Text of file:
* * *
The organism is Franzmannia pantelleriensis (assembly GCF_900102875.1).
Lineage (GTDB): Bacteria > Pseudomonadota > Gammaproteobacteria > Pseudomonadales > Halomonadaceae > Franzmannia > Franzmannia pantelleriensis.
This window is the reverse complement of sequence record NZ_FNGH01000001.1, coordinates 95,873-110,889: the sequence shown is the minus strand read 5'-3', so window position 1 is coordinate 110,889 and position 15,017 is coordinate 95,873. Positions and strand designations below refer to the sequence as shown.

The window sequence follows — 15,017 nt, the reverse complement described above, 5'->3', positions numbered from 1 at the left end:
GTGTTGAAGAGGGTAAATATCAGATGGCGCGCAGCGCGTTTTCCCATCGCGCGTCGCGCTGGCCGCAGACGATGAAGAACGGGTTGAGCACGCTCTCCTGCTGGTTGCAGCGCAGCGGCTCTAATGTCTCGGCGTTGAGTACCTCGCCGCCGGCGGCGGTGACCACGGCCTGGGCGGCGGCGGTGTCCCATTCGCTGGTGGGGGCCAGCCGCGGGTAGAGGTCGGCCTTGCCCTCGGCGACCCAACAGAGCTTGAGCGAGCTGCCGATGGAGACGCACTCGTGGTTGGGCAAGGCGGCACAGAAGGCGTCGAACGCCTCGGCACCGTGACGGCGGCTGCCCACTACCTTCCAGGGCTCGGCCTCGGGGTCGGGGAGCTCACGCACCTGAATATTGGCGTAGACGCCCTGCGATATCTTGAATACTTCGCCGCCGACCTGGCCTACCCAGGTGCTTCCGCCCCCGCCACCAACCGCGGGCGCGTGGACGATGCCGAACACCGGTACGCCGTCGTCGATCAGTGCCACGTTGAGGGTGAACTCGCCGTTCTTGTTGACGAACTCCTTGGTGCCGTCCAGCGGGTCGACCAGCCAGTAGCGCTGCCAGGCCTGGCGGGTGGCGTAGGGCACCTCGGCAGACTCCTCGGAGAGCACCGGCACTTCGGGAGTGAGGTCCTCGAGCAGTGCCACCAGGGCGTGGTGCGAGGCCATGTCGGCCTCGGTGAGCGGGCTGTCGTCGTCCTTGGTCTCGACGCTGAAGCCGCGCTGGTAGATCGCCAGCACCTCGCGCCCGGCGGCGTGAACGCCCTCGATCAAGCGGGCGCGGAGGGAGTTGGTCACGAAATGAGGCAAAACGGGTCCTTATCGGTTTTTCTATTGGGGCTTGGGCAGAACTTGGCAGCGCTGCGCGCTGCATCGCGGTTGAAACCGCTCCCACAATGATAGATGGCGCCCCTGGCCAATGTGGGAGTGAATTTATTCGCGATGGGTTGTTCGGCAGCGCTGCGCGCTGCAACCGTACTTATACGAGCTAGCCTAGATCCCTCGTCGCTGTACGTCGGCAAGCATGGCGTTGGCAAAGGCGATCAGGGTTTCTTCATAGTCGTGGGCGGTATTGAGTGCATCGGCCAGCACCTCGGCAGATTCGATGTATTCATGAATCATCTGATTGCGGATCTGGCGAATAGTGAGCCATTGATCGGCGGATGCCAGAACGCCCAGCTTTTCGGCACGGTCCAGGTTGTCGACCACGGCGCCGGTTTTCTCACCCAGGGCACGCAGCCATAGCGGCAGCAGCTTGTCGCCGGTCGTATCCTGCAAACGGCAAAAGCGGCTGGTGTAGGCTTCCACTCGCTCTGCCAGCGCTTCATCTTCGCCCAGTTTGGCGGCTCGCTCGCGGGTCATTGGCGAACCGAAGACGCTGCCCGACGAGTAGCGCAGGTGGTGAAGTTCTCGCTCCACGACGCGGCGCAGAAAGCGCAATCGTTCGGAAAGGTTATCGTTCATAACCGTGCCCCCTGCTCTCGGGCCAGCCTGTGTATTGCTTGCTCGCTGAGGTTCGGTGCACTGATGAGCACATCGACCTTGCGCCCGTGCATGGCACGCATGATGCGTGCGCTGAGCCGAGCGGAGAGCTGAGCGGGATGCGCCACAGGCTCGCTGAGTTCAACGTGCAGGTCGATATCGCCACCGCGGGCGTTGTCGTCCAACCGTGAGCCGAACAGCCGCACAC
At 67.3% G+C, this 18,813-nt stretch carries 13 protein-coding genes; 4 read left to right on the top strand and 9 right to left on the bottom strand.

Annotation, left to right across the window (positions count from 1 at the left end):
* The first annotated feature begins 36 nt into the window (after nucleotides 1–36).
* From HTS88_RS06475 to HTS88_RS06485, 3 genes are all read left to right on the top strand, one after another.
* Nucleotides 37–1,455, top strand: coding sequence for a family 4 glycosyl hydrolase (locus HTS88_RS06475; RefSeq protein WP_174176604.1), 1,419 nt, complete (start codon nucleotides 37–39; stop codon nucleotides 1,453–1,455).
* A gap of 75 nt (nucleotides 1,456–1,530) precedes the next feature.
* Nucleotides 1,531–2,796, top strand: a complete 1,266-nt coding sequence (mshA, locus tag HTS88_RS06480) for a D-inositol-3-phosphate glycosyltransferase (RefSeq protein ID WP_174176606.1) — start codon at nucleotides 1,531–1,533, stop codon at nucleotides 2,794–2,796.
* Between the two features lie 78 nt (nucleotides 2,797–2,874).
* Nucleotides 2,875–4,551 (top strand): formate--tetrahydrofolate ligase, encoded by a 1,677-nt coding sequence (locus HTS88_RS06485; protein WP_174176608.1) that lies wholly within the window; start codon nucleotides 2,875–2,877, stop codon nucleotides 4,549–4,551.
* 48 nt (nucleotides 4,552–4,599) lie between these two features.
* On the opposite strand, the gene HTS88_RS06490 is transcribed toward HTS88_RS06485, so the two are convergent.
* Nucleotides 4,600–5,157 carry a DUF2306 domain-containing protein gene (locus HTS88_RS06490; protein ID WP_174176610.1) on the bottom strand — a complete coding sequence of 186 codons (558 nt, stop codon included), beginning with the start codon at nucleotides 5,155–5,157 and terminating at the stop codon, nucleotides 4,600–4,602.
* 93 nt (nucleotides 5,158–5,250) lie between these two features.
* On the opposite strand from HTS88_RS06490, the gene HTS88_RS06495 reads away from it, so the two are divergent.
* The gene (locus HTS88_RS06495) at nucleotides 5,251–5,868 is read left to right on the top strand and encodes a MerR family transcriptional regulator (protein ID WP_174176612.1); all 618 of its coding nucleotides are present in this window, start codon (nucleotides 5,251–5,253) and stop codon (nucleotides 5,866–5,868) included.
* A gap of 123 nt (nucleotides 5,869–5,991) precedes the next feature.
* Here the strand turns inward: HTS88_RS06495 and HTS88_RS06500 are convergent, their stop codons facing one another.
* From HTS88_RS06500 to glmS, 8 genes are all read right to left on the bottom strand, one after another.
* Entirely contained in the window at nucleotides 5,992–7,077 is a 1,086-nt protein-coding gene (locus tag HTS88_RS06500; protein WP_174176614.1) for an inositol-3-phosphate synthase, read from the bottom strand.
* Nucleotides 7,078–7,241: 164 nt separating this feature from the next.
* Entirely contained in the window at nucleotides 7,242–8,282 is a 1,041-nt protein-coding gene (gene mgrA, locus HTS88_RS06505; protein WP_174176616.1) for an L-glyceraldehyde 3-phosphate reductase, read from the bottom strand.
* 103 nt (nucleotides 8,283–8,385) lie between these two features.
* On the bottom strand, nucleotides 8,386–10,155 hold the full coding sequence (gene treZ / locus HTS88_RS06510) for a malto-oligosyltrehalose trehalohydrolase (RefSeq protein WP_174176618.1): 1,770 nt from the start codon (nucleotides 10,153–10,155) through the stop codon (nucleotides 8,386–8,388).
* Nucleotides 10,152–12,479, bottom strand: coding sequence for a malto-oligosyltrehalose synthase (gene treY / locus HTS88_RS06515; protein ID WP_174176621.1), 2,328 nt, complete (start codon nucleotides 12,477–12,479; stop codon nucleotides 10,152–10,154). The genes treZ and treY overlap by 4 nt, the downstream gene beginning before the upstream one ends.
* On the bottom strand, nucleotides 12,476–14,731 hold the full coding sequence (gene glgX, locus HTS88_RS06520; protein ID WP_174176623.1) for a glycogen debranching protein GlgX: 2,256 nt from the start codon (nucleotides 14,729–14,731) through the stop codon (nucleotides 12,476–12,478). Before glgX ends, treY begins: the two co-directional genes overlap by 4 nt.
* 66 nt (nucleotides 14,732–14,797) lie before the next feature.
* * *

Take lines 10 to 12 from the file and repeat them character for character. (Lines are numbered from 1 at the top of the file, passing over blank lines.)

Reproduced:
* Nucleotides 37–1,455, top strand: coding sequence for a family 4 glycosyl hydrolase (locus HTS88_RS06475; RefSeq protein WP_174176604.1), 1,419 nt, complete (start codon nucleotides 37–39; stop codon nucleotides 1,453–1,455).
* A gap of 75 nt (nucleotides 1,456–1,530) precedes the next feature.
* Nucleotides 1,531–2,796, top strand: a complete 1,266-nt coding sequence (mshA, locus tag HTS88_RS06480) for a D-inositol-3-phosphate glycosyltransferase (RefSeq protein ID WP_174176606.1) — start codon at nucleotides 1,531–1,533, stop codon at nucleotides 2,794–2,796.